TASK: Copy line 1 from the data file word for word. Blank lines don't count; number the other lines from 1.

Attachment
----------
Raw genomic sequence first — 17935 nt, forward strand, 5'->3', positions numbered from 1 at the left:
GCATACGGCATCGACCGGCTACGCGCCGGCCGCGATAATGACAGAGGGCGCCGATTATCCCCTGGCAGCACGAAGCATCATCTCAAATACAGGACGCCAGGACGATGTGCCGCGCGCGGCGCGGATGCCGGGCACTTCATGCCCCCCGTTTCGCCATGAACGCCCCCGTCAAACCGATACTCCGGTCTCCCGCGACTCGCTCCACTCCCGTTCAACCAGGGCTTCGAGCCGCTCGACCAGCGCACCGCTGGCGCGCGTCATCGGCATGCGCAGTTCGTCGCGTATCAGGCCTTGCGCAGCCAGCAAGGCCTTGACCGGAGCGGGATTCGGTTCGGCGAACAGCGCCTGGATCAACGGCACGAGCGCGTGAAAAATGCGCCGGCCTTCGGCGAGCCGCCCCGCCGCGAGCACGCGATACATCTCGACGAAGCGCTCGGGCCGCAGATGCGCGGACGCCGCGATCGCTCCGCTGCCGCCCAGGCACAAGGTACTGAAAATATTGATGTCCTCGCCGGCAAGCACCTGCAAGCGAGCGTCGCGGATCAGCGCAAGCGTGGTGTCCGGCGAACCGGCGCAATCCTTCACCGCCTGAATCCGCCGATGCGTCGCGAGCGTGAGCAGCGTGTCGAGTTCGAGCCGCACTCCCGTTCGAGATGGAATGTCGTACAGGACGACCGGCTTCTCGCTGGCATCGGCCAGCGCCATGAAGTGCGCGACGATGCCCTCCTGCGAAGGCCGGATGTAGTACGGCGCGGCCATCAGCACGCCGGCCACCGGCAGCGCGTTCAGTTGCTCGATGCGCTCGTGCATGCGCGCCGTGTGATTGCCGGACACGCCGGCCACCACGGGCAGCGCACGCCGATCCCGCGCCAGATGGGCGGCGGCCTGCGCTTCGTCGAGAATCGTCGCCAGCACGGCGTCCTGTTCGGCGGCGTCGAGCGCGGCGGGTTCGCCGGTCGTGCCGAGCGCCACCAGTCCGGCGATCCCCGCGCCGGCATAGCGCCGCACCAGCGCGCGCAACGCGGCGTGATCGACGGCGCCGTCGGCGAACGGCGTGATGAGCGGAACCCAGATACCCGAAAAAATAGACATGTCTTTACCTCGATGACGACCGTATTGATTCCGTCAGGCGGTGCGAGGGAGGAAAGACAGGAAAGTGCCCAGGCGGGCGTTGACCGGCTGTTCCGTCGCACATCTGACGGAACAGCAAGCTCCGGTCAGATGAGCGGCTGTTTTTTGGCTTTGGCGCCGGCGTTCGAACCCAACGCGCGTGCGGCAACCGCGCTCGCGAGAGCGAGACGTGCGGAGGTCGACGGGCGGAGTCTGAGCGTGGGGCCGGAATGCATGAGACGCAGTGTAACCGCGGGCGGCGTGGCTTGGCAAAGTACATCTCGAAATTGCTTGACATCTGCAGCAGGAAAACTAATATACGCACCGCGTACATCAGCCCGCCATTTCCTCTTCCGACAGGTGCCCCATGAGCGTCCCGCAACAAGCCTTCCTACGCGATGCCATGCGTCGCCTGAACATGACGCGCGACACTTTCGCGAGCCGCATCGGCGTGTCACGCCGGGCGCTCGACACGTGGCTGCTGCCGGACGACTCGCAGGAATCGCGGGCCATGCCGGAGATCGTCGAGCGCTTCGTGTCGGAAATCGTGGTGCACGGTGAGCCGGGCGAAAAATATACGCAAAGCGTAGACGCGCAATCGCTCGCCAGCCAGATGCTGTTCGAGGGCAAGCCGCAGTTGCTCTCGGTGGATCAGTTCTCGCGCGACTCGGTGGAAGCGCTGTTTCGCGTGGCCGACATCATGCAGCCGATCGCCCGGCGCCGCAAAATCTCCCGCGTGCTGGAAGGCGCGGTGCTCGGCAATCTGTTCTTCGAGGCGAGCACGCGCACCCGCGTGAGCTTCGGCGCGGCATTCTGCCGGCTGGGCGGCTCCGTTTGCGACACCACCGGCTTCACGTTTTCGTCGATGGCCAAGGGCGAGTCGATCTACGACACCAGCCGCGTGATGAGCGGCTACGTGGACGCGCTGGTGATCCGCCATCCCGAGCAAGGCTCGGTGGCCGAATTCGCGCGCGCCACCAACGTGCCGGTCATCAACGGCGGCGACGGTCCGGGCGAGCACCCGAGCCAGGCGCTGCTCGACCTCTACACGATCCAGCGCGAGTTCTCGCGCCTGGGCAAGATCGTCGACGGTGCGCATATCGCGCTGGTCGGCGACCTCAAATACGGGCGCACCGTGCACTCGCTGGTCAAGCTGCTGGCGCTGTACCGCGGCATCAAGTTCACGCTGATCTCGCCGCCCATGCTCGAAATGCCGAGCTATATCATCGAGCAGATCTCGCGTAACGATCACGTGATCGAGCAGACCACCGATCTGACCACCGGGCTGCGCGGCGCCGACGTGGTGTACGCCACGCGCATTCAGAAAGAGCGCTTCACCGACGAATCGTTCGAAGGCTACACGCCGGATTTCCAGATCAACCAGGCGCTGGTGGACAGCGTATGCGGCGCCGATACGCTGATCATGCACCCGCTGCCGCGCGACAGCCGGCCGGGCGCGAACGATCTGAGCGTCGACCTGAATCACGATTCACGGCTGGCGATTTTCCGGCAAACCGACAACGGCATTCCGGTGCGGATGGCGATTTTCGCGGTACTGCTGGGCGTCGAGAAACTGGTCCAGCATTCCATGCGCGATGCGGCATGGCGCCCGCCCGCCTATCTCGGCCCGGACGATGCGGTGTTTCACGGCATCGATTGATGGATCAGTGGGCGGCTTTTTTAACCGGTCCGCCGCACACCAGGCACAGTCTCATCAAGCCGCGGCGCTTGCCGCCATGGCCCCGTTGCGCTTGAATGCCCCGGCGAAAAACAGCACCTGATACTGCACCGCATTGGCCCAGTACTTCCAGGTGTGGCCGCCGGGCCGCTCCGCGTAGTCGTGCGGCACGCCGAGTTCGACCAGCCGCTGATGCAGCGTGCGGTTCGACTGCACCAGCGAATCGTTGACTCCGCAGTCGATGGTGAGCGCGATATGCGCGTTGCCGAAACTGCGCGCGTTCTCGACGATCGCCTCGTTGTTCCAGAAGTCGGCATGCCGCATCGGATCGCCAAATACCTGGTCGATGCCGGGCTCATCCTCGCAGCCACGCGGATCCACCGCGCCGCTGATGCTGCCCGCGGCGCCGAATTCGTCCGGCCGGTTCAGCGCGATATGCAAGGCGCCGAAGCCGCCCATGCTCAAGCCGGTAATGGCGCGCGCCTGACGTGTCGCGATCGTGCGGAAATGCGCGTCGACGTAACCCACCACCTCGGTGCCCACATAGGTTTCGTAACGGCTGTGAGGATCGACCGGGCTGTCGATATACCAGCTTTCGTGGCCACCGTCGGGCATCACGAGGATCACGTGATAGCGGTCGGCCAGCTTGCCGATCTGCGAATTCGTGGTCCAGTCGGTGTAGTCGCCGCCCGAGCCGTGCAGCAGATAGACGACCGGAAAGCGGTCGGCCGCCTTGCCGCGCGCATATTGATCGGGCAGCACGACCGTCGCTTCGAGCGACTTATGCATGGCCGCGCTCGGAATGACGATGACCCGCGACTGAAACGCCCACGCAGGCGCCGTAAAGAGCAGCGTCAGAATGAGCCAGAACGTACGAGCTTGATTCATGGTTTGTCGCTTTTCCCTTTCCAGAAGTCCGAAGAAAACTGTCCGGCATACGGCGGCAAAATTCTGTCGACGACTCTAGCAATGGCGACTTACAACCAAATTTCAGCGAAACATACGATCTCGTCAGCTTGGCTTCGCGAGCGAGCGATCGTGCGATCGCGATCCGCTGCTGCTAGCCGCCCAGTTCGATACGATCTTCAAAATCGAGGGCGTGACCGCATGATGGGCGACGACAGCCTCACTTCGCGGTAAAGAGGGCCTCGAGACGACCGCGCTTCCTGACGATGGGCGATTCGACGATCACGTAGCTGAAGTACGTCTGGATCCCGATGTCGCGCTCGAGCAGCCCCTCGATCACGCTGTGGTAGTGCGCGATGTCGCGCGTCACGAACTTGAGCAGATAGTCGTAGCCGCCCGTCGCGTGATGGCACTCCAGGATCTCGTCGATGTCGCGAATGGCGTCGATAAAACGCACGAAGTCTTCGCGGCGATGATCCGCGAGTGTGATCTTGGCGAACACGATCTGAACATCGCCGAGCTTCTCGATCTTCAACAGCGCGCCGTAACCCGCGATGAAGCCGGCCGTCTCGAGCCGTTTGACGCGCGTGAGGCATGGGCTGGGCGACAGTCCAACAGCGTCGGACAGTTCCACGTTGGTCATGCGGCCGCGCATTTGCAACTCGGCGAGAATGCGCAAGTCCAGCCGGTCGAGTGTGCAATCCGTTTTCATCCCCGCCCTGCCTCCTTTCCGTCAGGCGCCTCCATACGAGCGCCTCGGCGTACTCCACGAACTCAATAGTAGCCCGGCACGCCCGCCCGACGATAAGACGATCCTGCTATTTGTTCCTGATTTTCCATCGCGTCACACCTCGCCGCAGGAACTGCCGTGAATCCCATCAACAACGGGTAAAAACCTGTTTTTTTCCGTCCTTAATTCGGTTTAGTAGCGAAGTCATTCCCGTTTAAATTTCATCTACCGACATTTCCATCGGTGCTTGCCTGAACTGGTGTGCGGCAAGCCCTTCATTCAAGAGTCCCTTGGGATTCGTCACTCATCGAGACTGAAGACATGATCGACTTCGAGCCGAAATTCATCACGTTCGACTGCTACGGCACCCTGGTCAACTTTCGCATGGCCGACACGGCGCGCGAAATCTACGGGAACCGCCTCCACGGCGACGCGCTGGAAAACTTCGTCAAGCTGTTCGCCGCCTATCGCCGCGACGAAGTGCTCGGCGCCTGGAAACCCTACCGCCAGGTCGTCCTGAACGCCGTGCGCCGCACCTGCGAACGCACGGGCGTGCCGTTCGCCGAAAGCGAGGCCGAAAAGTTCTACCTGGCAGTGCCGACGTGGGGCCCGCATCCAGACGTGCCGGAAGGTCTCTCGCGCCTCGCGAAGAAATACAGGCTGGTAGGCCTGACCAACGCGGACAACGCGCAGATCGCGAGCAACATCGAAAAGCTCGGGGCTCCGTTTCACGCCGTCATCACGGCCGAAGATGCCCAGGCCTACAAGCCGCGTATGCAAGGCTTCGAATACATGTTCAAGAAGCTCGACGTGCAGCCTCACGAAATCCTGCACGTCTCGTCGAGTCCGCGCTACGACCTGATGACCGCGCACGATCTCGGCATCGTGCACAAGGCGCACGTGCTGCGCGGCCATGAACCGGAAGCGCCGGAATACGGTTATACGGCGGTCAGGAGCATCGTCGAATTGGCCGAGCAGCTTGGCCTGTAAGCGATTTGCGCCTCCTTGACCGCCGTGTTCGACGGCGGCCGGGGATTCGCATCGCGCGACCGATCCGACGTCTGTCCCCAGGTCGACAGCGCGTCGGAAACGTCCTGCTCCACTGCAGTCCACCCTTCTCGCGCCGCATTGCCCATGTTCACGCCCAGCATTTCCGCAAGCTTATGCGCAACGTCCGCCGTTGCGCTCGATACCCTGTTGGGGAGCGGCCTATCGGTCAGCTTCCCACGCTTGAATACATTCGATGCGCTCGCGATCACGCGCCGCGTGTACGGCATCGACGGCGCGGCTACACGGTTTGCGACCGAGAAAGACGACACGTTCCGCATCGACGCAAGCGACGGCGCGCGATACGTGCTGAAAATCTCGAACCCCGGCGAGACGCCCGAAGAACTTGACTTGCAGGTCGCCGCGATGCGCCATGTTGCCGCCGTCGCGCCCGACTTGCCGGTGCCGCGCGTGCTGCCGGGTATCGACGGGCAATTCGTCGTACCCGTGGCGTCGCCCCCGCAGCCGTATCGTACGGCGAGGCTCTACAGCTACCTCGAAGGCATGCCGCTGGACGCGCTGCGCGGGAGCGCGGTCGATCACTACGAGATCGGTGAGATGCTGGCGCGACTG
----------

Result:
Raw genomic sequence first — 17935 nt, forward strand, 5'->3', positions numbered from 1 at the left: